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Blackwater USA – Daily Brief


  • The head of Beijing’s Hong Kong and Macau Affairs office said that Hong Kong’s crisis “is getting worse and worse,” and is now the most significant upheaval in the territory since British rule ended in 1997. However, I didn’t see any other big news out of Hong Kong today.


  • Glencore announced that it’s shuttering the world’s largest cobalt mine at Mutanda because it’s “no longer economically viable” under today’s crushed cobalt prices and higher costs—via DRC’s new higher tax rates and rising input prices (Glencore specifically mentioned sulphiric acid). See the short Financial Times article below for more detail.
  • In the same announcement, Glencore posted a drop in 1H core profit of almost a third vs. 2018, largely because of low cobalt prices. I wouldn’t be surprised if shuttering Mutanda is only the first of many steps that Glencore will take in retreat from DRC, where most of its current troubles started.
  • Separately, Rwanda has tightened its border screening mechanisms to prevent Ebola from crossing into the country from DRC, but—at the same time—its health minister met with his DRC counterpart to craft a joint plan to fight the virus. They aim to come up with something they can present to the WHO—which they likely hope will fund it.


  • Pres. Guaido seems to think the new U.S. embargo on Pres. Maduro’s government will help state-owned refiner Citgo—which the media often calls Venezuela’s “crown jewel”—avoid looming bond payments and, ultimately, block its seizure by creditors. I’m not sure of the mechanics, but the WSJ says the new executive order overrides a previous Treasury ruling that would’ve allowed bondholders to seize Citgo’s assets.
  • Meanwhile, Maduro’s government issued a travel warning urging its citizens not to travel to the U.S. because of recent mass shootings. Of course, that’s just a political move. More oddly, Uruguay and Japn also issued a U.S. travel warning over the shootings.


  • North Korea is upset that the U.S. and South Korea are conducting military exercises this week, and threw another missile test tantrum—this time lobbing two short-range missiles off its eastern coast. Kim Jong Un called it a warning to the U.S. and South Korea.


  • U.S. officials reportedly plan to present Turkey with a final offer for what to do with Syrian Kurdish fighters. Turkey has threatened to invade northwest Syria to deal with them itself if it doesn’t see an adequate solution soon.


  • India’s parliament approved PM Modi’s decision to withdraw Kashmir’s special status, as expected. Kashmir is still reportedly calm, though comms are shut down and thousands of Indian soldiers are patrolling the streets to prevent unrest, so it’s hard to tell what Kashmiris actually think about the change.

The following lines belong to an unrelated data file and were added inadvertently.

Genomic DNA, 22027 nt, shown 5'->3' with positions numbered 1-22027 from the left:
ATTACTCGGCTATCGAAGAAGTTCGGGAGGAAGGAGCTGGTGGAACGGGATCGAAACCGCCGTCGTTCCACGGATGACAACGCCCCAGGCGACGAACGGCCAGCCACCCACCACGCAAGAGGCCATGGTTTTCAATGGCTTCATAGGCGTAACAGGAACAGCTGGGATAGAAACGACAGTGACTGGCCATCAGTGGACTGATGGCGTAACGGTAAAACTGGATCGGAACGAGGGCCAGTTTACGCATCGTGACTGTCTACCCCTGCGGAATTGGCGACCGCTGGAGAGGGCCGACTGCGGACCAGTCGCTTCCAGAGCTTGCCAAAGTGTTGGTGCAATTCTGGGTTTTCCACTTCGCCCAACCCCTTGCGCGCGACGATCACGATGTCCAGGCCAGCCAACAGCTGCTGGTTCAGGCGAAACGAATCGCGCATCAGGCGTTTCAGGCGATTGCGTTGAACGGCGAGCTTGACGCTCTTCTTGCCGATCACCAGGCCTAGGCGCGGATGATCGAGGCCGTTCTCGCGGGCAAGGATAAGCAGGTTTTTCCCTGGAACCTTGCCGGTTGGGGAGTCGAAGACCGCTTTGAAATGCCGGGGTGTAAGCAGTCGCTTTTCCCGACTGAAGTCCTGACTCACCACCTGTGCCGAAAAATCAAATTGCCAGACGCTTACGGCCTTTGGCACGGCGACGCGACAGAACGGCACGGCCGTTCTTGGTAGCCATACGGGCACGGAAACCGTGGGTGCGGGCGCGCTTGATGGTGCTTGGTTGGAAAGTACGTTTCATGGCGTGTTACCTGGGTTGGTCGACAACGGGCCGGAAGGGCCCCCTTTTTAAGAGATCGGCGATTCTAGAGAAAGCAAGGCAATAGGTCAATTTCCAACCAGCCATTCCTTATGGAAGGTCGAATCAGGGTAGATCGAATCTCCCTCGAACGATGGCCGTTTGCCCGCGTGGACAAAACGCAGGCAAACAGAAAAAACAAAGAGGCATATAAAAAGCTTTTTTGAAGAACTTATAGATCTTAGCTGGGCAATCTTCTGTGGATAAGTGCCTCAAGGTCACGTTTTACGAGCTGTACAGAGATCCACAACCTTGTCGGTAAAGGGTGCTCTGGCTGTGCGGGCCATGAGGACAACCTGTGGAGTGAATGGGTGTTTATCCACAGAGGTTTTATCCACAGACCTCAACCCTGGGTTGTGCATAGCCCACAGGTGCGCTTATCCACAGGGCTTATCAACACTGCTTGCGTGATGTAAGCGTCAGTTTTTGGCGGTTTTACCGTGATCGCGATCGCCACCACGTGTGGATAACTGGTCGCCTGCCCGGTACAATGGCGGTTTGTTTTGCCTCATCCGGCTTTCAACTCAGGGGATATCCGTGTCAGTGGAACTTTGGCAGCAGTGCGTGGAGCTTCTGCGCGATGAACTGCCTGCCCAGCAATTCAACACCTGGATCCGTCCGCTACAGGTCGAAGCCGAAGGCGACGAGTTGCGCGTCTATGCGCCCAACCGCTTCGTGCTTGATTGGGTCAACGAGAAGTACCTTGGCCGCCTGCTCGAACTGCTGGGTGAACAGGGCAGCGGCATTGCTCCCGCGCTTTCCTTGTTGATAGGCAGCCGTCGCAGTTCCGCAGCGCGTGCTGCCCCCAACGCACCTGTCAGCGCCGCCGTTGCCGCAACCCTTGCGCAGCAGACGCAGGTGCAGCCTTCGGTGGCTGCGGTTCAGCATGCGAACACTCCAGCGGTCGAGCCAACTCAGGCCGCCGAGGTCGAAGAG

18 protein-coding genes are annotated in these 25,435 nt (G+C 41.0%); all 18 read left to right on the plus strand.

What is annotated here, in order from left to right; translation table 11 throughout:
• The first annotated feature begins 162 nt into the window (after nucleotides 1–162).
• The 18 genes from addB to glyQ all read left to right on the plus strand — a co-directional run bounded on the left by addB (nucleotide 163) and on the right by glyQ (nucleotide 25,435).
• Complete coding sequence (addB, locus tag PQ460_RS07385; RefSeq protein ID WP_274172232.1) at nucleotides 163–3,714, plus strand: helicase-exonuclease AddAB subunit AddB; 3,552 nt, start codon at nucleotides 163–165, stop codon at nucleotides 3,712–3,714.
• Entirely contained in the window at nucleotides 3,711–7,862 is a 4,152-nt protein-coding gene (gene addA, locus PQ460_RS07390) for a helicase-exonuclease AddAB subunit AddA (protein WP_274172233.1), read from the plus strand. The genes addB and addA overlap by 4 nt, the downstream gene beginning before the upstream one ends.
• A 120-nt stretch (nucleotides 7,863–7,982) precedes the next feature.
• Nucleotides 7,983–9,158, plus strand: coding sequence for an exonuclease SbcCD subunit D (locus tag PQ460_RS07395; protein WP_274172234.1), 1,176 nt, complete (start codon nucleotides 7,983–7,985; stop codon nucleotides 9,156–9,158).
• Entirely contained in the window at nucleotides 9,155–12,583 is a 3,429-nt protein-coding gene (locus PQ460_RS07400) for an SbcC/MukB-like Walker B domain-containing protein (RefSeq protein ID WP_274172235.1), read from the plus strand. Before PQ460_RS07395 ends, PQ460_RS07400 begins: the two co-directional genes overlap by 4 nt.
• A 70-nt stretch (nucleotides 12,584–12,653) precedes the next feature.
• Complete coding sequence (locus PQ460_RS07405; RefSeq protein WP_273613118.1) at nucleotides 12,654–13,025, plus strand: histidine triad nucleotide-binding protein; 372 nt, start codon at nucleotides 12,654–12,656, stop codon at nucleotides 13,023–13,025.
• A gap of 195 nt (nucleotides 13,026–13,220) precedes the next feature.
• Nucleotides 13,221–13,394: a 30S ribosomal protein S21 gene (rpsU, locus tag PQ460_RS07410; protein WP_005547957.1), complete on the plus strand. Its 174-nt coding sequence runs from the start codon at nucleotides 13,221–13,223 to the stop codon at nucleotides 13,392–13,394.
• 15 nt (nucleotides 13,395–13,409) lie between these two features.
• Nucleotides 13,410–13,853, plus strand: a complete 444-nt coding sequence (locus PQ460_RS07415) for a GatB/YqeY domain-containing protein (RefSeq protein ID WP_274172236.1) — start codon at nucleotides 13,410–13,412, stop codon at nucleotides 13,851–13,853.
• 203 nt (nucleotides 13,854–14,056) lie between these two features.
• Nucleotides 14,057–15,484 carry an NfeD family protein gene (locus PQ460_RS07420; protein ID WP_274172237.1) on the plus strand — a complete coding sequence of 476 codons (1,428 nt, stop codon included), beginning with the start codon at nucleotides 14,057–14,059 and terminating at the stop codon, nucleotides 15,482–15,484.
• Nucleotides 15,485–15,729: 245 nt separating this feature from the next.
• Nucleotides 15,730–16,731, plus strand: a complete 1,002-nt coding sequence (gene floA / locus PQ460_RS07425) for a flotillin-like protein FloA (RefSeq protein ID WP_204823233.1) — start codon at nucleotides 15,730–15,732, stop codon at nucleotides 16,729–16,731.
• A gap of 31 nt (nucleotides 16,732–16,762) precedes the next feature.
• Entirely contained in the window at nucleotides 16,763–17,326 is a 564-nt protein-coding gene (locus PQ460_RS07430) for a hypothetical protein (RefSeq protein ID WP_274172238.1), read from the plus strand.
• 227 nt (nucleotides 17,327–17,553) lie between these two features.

• The WSJ thinks that India’s chess move on Kashmir is going to distract Pakistan from participating in Afghan peace efforts, and could ultimately stall the whole process, since Pakistani support is such an important part of it. Article pasted below.


  • Back in Doha, both the Taliban and the U.S. say they’ve resolved their differences, and U.S. envoy Zalmay Khalilzad said he expects a final deal by September 1.
  • Meanwhile, the Taliban claimed a large explosion that targeted a police station in western (Shia) Kabul. The casualty count is still hazy, but it appears that most of the 95 reported injured were women and children—which makes the immediate Taliban claim odd, given that the Taliban usually tries to distance itself from attacks that cause significant civilian casualties.
  • RFE/RL reports that the ANA is being besieged in Uruzgan’s Charghina, and is begging Kabul for unforthcoming reinforcements after a week of Taliban onslaught.


  • Khalifa Haftar’s LNA says it used a drone to destroy a Russian-made Ilyushin-76 carrying weapons to its rival GNA, and warned “foreign countries” (without naming any specifically) not to arm the GNA. The plane was Ukrainian owned, and claimed to be ferrying humanitarian cargo to the GNA’s Red Crescent, but the LNA seems to think it was actually carrying Turkish weapons to the GNA.
  • The GNA, meanwhile, allocated a further $28.5 million to the defense ministry for the war. That’s not a huge deal, especially in comparison with the $1.43 billion it approved for soldiers’ medical treatment back in April, but it also granted a very generous 3,000 dinars ($2,100) to each soldier fighting the LNA.
  • The GNA seems to make most of its money from a hard currency transaction fee on oil and gas revenues, which doesn’t seem very sustainable to me—especially if it keeps ramping up defense spending like this.


  • Politico, which leans left, reports that the U.S. is rebranding its effort to attract other countries to its maritime escort initiative in the Strait of Hormuz to sound less tough (“Operation Sentinel”) and more inviting. U.S. allies in the EU have seemed hesitant to join, for fear of being drawn into the fray.